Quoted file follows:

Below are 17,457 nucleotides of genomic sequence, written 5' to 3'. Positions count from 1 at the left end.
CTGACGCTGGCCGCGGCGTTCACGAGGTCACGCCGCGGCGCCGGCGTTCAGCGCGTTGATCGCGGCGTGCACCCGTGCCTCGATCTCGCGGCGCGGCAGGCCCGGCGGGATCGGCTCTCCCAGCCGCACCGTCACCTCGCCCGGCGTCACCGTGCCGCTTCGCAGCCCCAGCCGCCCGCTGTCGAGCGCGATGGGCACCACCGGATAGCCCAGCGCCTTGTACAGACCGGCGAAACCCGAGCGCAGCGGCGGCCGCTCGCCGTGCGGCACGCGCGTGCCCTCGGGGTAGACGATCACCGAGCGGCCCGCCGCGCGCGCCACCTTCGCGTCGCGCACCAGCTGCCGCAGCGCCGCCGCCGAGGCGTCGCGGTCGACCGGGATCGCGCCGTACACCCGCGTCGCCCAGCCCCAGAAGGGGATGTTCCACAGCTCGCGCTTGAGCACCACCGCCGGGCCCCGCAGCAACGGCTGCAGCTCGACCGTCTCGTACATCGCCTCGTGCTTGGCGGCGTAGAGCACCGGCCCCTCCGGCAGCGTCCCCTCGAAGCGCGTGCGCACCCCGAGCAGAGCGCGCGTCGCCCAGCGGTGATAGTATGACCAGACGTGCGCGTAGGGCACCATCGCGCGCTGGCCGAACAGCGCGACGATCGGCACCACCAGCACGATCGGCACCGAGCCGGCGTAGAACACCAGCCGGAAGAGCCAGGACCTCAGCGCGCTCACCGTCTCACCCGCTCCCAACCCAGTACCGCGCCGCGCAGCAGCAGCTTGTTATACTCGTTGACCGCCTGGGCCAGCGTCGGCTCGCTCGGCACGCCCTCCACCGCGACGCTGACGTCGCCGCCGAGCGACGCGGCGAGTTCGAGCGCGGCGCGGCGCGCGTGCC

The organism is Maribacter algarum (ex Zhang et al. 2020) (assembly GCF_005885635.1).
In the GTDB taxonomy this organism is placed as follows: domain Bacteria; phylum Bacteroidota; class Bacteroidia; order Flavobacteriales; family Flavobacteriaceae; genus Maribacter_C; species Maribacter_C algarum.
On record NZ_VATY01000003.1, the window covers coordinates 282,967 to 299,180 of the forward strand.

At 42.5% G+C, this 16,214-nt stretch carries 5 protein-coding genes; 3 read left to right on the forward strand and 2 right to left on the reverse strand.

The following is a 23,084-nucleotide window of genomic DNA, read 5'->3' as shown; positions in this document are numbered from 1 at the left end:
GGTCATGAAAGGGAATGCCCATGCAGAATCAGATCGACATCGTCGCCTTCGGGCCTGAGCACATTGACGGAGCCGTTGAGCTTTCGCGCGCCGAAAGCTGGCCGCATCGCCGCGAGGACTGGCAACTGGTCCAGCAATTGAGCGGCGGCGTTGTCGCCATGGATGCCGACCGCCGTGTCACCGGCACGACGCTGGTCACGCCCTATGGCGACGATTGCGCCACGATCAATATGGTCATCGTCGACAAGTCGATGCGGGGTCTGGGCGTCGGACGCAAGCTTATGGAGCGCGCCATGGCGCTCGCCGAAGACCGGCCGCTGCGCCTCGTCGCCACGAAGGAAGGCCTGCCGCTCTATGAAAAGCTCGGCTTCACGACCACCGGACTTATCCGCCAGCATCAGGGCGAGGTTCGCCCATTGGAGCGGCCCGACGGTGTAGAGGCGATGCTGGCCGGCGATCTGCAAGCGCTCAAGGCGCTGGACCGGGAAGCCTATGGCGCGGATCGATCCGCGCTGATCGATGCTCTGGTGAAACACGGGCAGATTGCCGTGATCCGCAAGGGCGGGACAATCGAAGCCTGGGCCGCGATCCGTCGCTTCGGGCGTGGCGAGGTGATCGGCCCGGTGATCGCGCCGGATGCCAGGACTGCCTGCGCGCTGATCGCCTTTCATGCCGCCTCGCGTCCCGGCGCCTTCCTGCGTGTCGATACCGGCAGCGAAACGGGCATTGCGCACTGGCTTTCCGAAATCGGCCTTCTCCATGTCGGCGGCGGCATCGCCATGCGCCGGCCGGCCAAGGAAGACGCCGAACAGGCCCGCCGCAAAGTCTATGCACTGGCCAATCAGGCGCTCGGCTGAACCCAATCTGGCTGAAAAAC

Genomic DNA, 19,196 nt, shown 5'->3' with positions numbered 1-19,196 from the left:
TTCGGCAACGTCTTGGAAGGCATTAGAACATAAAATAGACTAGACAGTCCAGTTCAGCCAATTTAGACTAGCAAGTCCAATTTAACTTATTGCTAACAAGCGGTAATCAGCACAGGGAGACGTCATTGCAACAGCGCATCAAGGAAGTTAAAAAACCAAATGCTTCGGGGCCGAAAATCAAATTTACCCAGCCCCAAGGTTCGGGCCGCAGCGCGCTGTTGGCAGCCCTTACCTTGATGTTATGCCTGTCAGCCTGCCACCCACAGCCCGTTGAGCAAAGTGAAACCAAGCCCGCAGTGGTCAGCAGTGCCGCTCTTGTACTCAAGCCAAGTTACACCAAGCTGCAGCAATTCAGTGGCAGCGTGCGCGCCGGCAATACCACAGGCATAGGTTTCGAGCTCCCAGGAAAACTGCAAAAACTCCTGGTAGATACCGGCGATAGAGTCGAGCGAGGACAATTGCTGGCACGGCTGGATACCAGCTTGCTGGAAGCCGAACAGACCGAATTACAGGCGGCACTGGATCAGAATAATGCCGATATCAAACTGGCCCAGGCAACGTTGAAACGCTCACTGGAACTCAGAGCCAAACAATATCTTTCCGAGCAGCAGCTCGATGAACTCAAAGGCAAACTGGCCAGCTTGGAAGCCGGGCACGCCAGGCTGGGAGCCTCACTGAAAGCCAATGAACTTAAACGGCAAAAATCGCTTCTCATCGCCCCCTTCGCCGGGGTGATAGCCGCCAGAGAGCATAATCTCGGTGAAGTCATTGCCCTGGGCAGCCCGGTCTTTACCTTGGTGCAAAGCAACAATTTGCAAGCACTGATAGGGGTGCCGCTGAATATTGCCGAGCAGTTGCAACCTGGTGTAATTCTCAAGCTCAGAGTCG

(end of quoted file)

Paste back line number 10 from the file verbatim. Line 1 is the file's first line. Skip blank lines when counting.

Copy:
TTCGGCAACGTCTTGGAAGGCATTAGAACATAAAATAGACTAGACAGTCCAGTTCAGCCAATTTAGACTAGCAAGTCCAATTTAACTTATTGCTAACAAGCGGTAATCAGCACAGGGAGACGTCATTGCAACAGCGCATCAAGGAAGTTAAAAAACCAAATGCTTCGGGGCCGAAAATCAAATTTACCCAGCCCCAAGGTTCGGGCCGCAGCGCGCTGTTGGCAGCCCTTACCTTGATGTTATGCCTGTCAGCCTGCCACCCACAGCCCGTTGAGCAAAGTGAAACCAAGCCCGCAGTGGTCAGCAGTGCCGCTCTTGTACTCAAGCCAAGTTACACCAAGCTGCAGCAATTCAGTGGCAGCGTGCGCGCCGGCAATACCACAGGCATAGGTTTCGAGCTCCCAGGAAAACTGCAAAAACTCCTGGTAGATACCGGCGATAGAGTCGAGCGAGGACAATTGCTGGCACGGCTGGATACCAGCTTGCTGGAAGCCGAACAGACCGAATTACAGGCGGCACTGGATCAGAATAATGCCGATATCAAACTGGCCCAGGCAACGTTGAAACGCTCACTGGAACTCAGAGCCAAACAATATCTTTCCGAGCAGCAGCTCGATGAACTCAAAGGCAAACTGGCCAGCTTGGAAGCCGGGCACGCCAGGCTGGGAGCCTCACTGAAAGCCAATGAACTTAAACGGCAAAAATCGCTTCTCATCGCCCCCTTCGCCGGGGTGATAGCCGCCAGAGAGCATAATCTCGGTGAAGTCATTGCCCTGGGCAGCCCGGTCTTTACCTTGGTGCAAAGCAACAATTTGCAAGCACTGATAGGGGTGCCGCTGAATATTGCCGAGCAGTTGCAACCTGGTGTAATTCTCAAGCTCAGAGTCG